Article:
We’d like to see as many consignment and resale stores start 2014 out on the right foot. It is not an impossible task to better-secure your systems and while there is no silver-bullet, it’s a relatively straight-forward set of tools that can drastically help secure your systems. After all, if your computers aren’t cooperating, it can have a major impact on your business.
Consignment and resale shops spend a lot of time online searching for pricing and pictures, as well as working on social media. This puts consignment stores at the front-line of where malware and unwanted software can make its way into your systems.
OpenDNS is a service that provides web filtering, which helps prevent bad or unwanted websites from being accessed by employees. From malware after searching for “free image editing software” to browser infections/search redirects, one of the first places that should be filtered are the websites your computers can access.
In addition to blocking known-malware sites, adult content sites, etc. OpenDNS also lets you block or allow specific websites, as well as view reports of your store’s Internet and search activity.
Once you have registered for an OpenDNS account, all you’ll need to do is update your router’s DNS Servers.
The *thing* you browse the web with is commonly referred to as a Web Browser. On Windows-based computers, Internet Explorer is the default/included browser. On Macs, Safari is the default browser. You do not have to use the included browser and you can generally have a safer browsing experience by switching browsers.
Two popular alternatives are Firefox and Google Chrome. While we utilize each browser for a variety of purposes, we typically recommend Firefox to our clients. Installing an alternative web browser alone, is not enough to make browsing online safer. We work with a lot of clients whose browsers are infected with search redirects and other hijacks, yet they felt they were protected from this simply by using Firefox or Chrome.
We feel we can better-secure our clients systems with Firefox. With Firefox, along with the plugins we outline below (i.e. NoScript, AdBlock Plus & Public Fox), you can establish a first-line of defense as you browse the wild wild web.
Firefox is free and open source. Once installed, we also recommend enabling Do Not Track.
When you click a link and visit a website, by default, that website can do quite a bit of things – all without you knowing. It’s sort of like letting anyone just come in to your house and start going through your things. Better is it to take the approach that no website is trusted and only those on your Allowed list can load.
NoScript makes this process very easy, providing you with a quick ‘Allow’ of a website you trust and plan on visiting more than once. NoScript also does a great job of picking-out the other 3rd party websites that are loading in the background, as well as other types of active content which can harm your computer.
Ads are not only a visual annoyance, they are a common source of malware. Even popular, trusted websites can have compromised ads which can load malware and malicious content on unsuspecting users’ systems.
We love AdBlock Plus. Combined with NoScript, you can have a safe, controlled, clean web browsing experience and help keep your systems clean long before malware even has a chance to run.
Once installed, be sure to enable AdBlock Plus’ anti-malware features, as well as disable the ‘Allow some un-intrusive ads’ option.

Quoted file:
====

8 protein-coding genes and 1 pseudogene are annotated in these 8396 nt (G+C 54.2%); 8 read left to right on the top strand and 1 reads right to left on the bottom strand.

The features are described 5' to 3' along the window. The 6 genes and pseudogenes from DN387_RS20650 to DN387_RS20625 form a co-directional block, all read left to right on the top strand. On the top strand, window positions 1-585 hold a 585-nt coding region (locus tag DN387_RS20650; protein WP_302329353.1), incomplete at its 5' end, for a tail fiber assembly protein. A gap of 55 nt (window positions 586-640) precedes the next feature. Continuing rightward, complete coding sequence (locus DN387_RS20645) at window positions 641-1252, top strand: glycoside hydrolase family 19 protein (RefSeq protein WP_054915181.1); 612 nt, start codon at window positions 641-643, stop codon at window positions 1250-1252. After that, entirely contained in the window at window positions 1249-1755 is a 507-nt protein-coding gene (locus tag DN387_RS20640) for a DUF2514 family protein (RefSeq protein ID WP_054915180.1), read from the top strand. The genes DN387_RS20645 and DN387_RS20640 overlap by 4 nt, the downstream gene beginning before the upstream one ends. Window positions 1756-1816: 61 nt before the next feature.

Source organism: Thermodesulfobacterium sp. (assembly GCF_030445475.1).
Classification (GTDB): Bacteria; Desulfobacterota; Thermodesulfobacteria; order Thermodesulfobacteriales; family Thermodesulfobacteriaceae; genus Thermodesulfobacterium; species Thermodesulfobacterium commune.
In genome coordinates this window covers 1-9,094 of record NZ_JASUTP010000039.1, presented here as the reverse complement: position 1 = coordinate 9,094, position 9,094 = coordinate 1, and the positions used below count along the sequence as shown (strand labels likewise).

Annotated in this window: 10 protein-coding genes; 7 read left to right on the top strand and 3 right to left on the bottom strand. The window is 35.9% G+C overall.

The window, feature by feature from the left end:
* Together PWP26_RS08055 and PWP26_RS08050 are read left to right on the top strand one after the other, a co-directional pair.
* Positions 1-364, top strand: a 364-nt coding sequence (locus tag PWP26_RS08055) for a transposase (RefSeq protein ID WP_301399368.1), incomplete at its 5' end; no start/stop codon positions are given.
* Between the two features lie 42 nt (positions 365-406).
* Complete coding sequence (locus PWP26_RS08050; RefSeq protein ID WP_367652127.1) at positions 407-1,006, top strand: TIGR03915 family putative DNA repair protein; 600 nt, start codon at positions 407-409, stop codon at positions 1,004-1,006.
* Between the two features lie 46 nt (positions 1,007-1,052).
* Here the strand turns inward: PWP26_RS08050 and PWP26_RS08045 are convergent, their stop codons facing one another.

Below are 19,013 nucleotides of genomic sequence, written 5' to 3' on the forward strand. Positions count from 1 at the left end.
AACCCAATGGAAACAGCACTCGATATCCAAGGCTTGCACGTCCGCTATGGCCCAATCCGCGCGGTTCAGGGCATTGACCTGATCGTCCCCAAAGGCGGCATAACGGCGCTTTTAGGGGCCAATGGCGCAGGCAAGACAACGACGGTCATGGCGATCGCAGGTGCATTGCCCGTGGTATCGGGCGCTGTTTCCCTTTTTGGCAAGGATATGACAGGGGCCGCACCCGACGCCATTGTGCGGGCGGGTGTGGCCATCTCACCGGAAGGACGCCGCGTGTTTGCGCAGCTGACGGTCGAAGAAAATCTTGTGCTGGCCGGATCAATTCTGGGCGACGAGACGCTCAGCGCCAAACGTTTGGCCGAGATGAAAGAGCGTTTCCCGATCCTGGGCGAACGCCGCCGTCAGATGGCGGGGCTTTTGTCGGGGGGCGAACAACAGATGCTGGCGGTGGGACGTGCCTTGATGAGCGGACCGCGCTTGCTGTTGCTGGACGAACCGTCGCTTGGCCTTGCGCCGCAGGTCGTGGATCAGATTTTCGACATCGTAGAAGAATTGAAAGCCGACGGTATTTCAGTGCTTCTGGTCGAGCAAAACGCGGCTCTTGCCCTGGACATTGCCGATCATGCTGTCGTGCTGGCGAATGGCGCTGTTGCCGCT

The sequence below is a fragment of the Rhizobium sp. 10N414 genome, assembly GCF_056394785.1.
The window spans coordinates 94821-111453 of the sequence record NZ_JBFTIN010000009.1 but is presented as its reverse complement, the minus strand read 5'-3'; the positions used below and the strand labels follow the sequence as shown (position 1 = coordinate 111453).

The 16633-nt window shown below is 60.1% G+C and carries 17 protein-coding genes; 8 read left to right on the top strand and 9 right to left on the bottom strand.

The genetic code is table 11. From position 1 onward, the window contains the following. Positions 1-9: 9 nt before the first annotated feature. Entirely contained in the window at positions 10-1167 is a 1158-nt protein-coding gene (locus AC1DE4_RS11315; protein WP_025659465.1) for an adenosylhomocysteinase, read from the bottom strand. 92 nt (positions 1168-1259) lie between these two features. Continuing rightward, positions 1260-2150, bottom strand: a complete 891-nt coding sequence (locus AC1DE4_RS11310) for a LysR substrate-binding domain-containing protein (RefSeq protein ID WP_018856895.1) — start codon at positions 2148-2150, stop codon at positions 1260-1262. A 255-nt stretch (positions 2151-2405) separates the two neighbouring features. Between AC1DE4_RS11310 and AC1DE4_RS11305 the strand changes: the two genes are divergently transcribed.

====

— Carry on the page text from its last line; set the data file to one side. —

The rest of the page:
Now that you have your Firefox installation secured and configured to your liking, wouldn’t it be nice if you could protect those settings from being changed?
With Public Fox you can. Public Fox essentially treats the web browser as though it’s in-use on a ‘public’ computer. You can password protect your Options and block downloads.
By no means is this alone meant to be a way of protecting a system, but Public Fox can help curb unwanted changes and downloads to your systems.
Non-Admin User Accounts
By default, when you purchase a Windows-based computer, the only user account will have full Administrator access. If you do not configure at least one user account for yourself and/or the store, you’re granting full control of your computer to your employees and whatever they might stumble upon out there on the web.
It is best-practice to not utilize a full admin account and instead, log in with a Standard User/restricted account. This can help prevent major changes to your systems, such as installing/uninstalling software.
We also recommend taking this one step further and on Professional versions of Windows, configuring Group Policy to lock-down additional aspects of the system – e.g. prevent printers from being deleted, etc.
With many systems using default configurations @ Administrator accounts, Internet Explorer, and no antivirus, computers without Patch Management are just sitting ducks.
Security holes in commonly used programs such as Adobe Reader, Adobe Flash, and Java are frequently and actively exploited. These programs do not automatically update and regularly require user intervention to make sure they are updated + system rebooted. With even two computers in a consignment shop, just keeping programs patched and updated can quickly become a challenge.
Emails with fake PDFs or Word Docs are commonly the source of these sort of attacks and with many email providers not filtering-out messages like this, un-patched systems are waiting to be compromised.
The the combo of OpenDNS + Firefox + NoScript + AdBlock can benefit users of all platforms. Most of what you do is online these days and for many, the web browser is all they use their computer for. Browser infections/hijacks impact users of ALL platforms.